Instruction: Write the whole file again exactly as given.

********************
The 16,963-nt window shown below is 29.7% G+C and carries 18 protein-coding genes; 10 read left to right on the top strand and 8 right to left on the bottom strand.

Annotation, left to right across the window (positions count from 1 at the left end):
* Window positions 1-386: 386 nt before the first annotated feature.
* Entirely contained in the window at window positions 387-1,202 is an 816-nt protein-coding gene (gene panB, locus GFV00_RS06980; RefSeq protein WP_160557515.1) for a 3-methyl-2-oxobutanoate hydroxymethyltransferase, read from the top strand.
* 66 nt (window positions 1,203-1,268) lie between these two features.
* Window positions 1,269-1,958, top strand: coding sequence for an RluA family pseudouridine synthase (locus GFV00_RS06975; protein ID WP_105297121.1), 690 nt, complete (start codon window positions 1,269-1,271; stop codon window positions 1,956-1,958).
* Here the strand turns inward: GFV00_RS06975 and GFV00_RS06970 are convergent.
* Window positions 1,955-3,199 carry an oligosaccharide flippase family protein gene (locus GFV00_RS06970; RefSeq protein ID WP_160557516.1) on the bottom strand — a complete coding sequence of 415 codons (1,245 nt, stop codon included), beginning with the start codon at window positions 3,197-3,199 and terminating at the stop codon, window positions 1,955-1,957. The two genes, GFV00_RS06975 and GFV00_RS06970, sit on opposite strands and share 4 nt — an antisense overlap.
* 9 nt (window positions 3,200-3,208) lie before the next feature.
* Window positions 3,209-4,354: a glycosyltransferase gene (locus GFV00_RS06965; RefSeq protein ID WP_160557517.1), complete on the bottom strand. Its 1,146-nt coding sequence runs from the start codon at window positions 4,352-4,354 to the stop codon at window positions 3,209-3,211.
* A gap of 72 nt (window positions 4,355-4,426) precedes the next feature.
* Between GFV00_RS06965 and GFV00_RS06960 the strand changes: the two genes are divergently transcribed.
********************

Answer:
The 16,963-nt window shown below is 29.7% G+C and carries 18 protein-coding genes; 10 read left to right on the top strand and 8 right to left on the bottom strand.

Annotation, left to right across the window (positions count from 1 at the left end):
* Window positions 1-386: 386 nt before the first annotated feature.
* Entirely contained in the window at window positions 387-1,202 is an 816-nt protein-coding gene (gene panB, locus GFV00_RS06980; RefSeq protein WP_160557515.1) for a 3-methyl-2-oxobutanoate hydroxymethyltransferase, read from the top strand.
* 66 nt (window positions 1,203-1,268) lie between these two features.
* Window positions 1,269-1,958, top strand: coding sequence for an RluA family pseudouridine synthase (locus GFV00_RS06975; protein ID WP_105297121.1), 690 nt, complete (start codon window positions 1,269-1,271; stop codon window positions 1,956-1,958).
* Here the strand turns inward: GFV00_RS06975 and GFV00_RS06970 are convergent.
* Window positions 1,955-3,199 carry an oligosaccharide flippase family protein gene (locus GFV00_RS06970; RefSeq protein ID WP_160557516.1) on the bottom strand — a complete coding sequence of 415 codons (1,245 nt, stop codon included), beginning with the start codon at window positions 3,197-3,199 and terminating at the stop codon, window positions 1,955-1,957. The two genes, GFV00_RS06975 and GFV00_RS06970, sit on opposite strands and share 4 nt — an antisense overlap.
* 9 nt (window positions 3,200-3,208) lie before the next feature.
* Window positions 3,209-4,354: a glycosyltransferase gene (locus GFV00_RS06965; RefSeq protein ID WP_160557517.1), complete on the bottom strand. Its 1,146-nt coding sequence runs from the start codon at window positions 4,352-4,354 to the stop codon at window positions 3,209-3,211.
* A gap of 72 nt (window positions 4,355-4,426) precedes the next feature.
* Between GFV00_RS06965 and GFV00_RS06960 the strand changes: the two genes are divergently transcribed.